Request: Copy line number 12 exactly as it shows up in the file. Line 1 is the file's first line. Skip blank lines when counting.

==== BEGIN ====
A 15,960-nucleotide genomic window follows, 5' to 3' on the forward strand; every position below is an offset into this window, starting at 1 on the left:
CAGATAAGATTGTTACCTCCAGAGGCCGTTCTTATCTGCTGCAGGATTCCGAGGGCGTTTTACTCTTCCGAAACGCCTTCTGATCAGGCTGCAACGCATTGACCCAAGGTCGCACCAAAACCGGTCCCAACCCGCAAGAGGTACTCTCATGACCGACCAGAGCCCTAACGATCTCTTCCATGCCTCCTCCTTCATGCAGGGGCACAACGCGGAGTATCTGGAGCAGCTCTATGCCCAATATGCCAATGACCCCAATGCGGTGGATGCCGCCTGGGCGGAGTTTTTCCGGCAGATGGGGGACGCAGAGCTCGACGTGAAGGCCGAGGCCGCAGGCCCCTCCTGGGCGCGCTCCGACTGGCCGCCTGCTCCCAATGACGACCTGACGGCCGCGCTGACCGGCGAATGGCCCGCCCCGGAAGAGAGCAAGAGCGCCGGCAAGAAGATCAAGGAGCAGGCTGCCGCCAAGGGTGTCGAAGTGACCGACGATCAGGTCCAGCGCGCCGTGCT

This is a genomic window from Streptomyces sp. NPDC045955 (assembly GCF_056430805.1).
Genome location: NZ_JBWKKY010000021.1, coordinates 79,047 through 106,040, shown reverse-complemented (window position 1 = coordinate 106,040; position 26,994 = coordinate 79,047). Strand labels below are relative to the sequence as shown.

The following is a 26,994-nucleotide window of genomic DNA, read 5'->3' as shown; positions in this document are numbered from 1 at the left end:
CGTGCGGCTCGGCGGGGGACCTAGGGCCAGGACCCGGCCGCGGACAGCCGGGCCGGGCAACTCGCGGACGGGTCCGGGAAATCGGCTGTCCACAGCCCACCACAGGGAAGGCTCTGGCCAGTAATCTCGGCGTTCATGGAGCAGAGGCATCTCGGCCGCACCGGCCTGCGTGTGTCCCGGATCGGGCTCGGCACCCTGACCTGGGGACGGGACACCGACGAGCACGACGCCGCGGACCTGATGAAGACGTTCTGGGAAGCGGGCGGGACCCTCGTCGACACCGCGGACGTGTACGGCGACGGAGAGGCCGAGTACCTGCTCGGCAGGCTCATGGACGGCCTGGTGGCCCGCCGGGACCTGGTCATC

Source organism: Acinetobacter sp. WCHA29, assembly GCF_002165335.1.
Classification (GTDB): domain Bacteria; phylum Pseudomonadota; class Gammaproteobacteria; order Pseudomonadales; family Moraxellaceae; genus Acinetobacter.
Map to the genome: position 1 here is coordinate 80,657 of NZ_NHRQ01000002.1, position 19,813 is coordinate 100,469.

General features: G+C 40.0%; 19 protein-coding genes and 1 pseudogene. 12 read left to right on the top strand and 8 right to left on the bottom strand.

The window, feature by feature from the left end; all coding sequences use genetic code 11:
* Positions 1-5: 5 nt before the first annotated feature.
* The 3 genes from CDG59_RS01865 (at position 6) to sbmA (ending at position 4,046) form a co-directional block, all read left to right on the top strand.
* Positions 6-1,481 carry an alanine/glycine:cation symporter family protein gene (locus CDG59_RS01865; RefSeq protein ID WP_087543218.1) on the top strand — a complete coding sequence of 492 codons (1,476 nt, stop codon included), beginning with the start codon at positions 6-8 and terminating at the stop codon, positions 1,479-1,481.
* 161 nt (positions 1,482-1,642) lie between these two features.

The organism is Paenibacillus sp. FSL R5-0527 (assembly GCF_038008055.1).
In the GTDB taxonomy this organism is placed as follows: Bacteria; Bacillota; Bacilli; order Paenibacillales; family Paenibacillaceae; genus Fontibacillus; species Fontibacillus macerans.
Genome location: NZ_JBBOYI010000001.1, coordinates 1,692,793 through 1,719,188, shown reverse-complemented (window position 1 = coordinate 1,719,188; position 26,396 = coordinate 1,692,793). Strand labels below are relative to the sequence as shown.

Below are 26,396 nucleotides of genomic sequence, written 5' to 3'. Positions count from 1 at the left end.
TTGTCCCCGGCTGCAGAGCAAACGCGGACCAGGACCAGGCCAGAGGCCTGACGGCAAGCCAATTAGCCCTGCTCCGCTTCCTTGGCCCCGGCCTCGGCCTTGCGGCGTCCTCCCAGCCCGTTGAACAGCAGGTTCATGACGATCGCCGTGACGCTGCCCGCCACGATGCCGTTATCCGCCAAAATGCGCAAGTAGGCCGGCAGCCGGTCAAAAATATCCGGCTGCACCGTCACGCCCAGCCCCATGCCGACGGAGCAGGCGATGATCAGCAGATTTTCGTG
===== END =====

* Positions 1-5: 5 nt before the first annotated feature.